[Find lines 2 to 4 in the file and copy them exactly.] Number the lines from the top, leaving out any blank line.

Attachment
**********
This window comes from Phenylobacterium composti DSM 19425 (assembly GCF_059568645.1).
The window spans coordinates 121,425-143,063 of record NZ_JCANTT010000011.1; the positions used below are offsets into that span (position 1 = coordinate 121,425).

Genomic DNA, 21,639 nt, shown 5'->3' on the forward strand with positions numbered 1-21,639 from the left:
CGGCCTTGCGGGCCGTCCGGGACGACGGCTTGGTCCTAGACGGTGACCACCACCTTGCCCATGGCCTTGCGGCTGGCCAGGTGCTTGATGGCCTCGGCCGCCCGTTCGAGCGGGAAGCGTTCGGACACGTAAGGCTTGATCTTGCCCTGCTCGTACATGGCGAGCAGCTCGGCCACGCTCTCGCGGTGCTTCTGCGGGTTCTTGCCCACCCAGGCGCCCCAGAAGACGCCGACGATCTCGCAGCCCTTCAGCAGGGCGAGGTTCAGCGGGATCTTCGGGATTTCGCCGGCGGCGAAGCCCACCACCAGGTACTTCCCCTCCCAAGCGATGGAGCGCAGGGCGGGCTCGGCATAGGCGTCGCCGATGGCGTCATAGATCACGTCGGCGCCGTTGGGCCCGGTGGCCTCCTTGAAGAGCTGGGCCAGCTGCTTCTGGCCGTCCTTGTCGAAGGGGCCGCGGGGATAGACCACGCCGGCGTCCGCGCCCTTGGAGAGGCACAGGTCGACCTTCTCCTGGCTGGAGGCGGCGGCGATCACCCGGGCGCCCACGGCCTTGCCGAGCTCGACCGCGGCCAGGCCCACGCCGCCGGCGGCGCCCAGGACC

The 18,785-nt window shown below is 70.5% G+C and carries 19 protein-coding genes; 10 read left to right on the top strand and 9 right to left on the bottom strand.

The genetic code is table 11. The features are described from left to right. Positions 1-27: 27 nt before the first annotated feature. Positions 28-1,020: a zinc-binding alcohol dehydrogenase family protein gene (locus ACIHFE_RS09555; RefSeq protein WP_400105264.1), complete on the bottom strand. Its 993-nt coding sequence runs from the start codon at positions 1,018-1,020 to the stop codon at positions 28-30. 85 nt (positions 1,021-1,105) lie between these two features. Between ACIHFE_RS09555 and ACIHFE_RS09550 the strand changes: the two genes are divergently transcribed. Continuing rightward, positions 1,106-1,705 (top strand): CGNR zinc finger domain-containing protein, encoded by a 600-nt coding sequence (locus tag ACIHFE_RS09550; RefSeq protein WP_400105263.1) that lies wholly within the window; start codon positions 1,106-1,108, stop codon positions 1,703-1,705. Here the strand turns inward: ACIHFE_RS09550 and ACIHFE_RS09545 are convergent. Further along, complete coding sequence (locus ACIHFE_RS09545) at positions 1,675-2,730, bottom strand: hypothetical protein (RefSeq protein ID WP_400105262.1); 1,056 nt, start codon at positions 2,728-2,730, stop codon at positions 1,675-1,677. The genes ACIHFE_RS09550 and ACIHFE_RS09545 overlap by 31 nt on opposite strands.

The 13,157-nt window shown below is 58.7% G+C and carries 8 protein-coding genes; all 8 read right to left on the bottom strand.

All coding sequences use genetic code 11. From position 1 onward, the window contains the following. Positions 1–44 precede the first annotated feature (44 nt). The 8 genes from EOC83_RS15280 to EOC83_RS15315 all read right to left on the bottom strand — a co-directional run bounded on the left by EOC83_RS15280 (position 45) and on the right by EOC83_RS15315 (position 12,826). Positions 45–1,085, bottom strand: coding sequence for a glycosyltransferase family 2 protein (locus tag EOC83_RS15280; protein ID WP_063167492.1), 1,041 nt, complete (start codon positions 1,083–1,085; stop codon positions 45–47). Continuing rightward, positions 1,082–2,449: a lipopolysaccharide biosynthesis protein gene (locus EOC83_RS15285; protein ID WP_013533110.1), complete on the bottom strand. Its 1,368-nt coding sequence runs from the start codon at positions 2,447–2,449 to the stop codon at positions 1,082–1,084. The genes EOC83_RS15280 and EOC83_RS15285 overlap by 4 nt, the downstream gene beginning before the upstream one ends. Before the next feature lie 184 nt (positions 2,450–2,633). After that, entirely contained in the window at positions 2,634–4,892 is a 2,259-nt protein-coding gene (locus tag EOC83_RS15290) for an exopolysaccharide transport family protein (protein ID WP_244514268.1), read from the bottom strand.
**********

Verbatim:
The window spans coordinates 121,425-143,063 of record NZ_JCANTT010000011.1; the positions used below are offsets into that span (position 1 = coordinate 121,425).

Genomic DNA, 21,639 nt, shown 5'->3' on the forward strand with positions numbered 1-21,639 from the left:
CGGCCTTGCGGGCCGTCCGGGACGACGGCTTGGTCCTAGACGGTGACCACCACCTTGCCCATGGCCTTGCGGCTGGCCAGGTGCTTGATGGCCTCGGCCGCCCGTTCGAGCGGGAAGCGTTCGGACACGTAAGGCTTGATCTTGCCCTGCTCGTACATGGCGAGCAGCTCGGCCACGCTCTCGCGGTGCTTCTGCGGGTTCTTGCCCACCCAGGCGCCCCAGAAGACGCCGACGATCTCGCAGCCCTTCAGCAGGGCGAGGTTCAGCGGGATCTTCGGGATTTCGCCGGCGGCGAAGCCCACCACCAGGTACTTCCCCTCCCAAGCGATGGAGCGCAGGGCGGGCTCGGCATAGGCGTCGCCGATGGCGTCATAGATCACGTCGGCGCCGTTGGGCCCGGTGGCCTCCTTGAAGAGCTGGGCCAGCTGCTTCTGGCCGTCCTTGTCGAAGGGGCCGCGGGGATAGACCACGCCGGCGTCCGCGCCCTTGGAGAGGCACAGGTCGACCTTCTCCTGGCTGGAGGCGGCGGCGATCACCCGGGCGCCCACGGCCTTGCCGAGCTCGACCGCGGCCAGGCCCACGCCGCCGGCGGCGCCCAGGACC